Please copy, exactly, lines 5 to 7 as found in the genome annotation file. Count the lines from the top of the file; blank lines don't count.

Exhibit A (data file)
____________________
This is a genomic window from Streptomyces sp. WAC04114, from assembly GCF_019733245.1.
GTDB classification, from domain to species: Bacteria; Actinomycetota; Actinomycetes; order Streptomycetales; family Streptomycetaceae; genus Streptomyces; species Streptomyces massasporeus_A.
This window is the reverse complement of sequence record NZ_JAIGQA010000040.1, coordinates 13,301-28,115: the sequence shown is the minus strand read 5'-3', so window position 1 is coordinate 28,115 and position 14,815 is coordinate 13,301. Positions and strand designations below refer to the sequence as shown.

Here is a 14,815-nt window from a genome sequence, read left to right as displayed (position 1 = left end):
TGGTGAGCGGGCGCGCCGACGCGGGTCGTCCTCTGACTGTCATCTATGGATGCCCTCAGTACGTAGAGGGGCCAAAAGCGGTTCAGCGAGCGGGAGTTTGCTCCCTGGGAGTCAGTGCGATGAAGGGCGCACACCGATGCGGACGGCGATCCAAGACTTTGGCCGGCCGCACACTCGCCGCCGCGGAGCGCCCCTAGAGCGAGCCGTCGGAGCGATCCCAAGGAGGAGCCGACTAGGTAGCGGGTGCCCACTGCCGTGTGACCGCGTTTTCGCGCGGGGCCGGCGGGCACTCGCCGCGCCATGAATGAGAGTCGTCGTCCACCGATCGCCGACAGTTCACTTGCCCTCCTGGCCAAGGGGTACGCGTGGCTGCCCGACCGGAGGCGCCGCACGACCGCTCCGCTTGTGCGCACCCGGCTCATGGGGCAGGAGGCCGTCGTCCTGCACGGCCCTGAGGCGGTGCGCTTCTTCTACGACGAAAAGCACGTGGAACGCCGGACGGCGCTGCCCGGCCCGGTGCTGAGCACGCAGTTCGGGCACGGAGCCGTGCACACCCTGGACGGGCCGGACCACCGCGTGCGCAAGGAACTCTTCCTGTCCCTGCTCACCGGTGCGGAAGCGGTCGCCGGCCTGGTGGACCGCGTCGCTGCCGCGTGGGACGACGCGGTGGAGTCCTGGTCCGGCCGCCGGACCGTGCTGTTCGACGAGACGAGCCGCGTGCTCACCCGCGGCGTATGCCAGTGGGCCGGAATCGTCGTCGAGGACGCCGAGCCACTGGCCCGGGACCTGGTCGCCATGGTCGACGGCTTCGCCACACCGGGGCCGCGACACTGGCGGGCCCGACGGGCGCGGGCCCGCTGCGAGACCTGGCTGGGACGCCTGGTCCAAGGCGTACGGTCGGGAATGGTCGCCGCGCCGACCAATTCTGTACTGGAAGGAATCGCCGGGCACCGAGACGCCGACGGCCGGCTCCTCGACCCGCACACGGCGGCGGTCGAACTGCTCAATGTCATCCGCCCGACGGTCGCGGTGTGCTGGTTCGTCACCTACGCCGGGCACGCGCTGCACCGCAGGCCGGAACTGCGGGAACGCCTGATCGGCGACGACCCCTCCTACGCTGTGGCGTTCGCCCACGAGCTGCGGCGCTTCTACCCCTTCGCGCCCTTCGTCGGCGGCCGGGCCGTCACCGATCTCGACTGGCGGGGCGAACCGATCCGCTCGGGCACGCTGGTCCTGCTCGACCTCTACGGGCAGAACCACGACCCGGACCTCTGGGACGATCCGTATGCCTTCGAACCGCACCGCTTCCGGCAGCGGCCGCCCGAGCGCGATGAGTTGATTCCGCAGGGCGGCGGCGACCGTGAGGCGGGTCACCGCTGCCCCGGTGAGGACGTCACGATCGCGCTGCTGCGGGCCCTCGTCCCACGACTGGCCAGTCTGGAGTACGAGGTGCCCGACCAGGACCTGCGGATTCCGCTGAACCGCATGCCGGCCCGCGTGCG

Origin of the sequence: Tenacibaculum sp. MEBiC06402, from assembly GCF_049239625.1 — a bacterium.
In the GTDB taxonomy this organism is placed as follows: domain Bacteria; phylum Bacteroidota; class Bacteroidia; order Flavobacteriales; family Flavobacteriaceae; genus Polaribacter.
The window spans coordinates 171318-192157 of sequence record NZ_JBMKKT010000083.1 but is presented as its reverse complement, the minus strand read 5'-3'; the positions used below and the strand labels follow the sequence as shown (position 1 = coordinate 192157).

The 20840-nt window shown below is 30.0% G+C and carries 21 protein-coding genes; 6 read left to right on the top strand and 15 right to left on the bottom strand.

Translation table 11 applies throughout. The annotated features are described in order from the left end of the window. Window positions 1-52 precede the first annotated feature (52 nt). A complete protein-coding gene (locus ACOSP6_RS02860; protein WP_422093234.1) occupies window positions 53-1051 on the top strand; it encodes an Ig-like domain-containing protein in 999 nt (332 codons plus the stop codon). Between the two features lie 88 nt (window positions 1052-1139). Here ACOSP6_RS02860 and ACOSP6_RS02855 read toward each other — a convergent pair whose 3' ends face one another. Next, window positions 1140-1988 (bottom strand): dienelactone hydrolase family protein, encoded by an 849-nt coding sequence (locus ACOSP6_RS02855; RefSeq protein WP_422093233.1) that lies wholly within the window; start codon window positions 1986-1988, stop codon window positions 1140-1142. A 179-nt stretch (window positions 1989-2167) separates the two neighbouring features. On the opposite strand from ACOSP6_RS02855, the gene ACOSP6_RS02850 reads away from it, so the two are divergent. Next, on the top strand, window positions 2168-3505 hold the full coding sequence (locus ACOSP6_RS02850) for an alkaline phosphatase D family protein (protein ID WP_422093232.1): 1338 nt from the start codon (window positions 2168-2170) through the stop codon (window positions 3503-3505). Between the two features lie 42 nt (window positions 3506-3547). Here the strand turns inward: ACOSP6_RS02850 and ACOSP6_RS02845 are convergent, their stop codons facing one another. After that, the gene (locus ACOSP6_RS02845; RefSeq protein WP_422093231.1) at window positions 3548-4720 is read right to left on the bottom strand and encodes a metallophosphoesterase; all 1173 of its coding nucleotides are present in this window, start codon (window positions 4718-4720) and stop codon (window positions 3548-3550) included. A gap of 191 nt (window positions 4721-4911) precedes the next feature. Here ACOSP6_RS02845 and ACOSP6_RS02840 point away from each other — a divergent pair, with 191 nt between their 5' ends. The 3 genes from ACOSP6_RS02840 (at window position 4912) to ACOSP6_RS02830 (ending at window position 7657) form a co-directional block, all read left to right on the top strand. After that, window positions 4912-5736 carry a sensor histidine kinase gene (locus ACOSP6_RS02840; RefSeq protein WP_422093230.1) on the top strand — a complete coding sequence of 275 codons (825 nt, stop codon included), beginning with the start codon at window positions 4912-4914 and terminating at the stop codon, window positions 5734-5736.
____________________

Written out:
TGGTGAGCGGGCGCGCCGACGCGGGTCGTCCTCTGACTGTCATCTATGGATGCCCTCAGTACGTAGAGGGGCCAAAAGCGGTTCAGCGAGCGGGAGTTTGCTCCCTGGGAGTCAGTGCGATGAAGGGCGCACACCGATGCGGACGGCGATCCAAGACTTTGGCCGGCCGCACACTCGCCGCCGCGGAGCGCCCCTAGAGCGAGCCGTCGGAGCGATCCCAAGGAGGAGCCGACTAGGTAGCGGGTGCCCACTGCCGTGTGACCGCGTTTTCGCGCGGGGCCGGCGGGCACTCGCCGCGCCATGAATGAGAGTCGTCGTCCACCGATCGCCGACAGTTCACTTGCCCTCCTGGCCAAGGGGTACGCGTGGCTGCCCGACCGGAGGCGCCGCACGACCGCTCCGCTTGTGCGCACCCGGCTCATGGGGCAGGAGGCCGTCGTCCTGCACGGCCCTGAGGCGGTGCGCTTCTTCTACGACGAAAAGCACGTGGAACGCCGGACGGCGCTGCCCGGCCCGGTGCTGAGCACGCAGTTCGGGCACGGAGCCGTGCACACCCTGGACGGGCCGGACCACCGCGTGCGCAAGGAACTCTTCCTGTCCCTGCTCACCGGTGCGGAAGCGGTCGCCGGCCTGGTGGACCGCGTCGCTGCCGCGTGGGACGACGCGGTGGAGTCCTGGTCCGGCCGCCGGACCGTGCTGTTCGACGAGACGAGCCGCGTGCTCACCCGCGGCGTATGCCAGTGGGCCGGAATCGTCGTCGAGGACGCCGAGCCACTGGCCCGGGACCTGGTCGCCATGGTCGACGGCTTCGCCACACCGGGGCCGCGACACTGGCGGGCCCGACGGGCGCGGGCCCGCTGCGAGACCTGGCTGGGACGCCTGGTCCAAGGCGTACGGTCGGGAATGGTCGCCGCGCCGACCAATTCTGTACTGGAAGGAATCGCCGGGCACCGAGACGCCGACGGCCGGCTCCTCGACCCGCACACGGCGGCGGTCGAACTGCTCAATGTCATCCGCCCGACGGTCGCGGTGTGCTGGTTCGTCACCTACGCCGGGCACGCGCTGCACCGCAGGCCGGAACTGCGGGAACGCCTGATCGGCGACGACCCCTCCTACGCTGTGGCGTTCGCCCACGAGCTGCGGCGCTTCTACCCCTTCGCGCCCTTCGTCGGCGGCCGGGCCGTCACCGATCTCGACTGGCGGGGCGAACCGATCCGCTCGGGCACGCTGGTCCTGCTCGACCTCTACGGGCAGAACCACGACCCGGACCTCTGGGACGATCCGTATGCCTTCGAACCGCACCGCTTCCGGCAGCGGCCGCCCGAGCGCGATGAGTTGATTCCGCAGGGCGGCGGCGACCGTGAGGCGGGTCACCGCTGCCCCGGTGAGGACGTCACGATCGCGCTGCTGCGGGCCCTCGTCCCACGACTGGCCAGTCTGGAGTACGAGGTGCCCGACCAGGACCTGCGGATTCCGCTGAACCGCATGCCGGCCCGCGTGCG

Origin of the sequence: Tenacibaculum sp. MEBiC06402, from assembly GCF_049239625.1 — a bacterium.
In the GTDB taxonomy this organism is placed as follows: domain Bacteria; phylum Bacteroidota; class Bacteroidia; order Flavobacteriales; family Flavobacteriaceae; genus Polaribacter.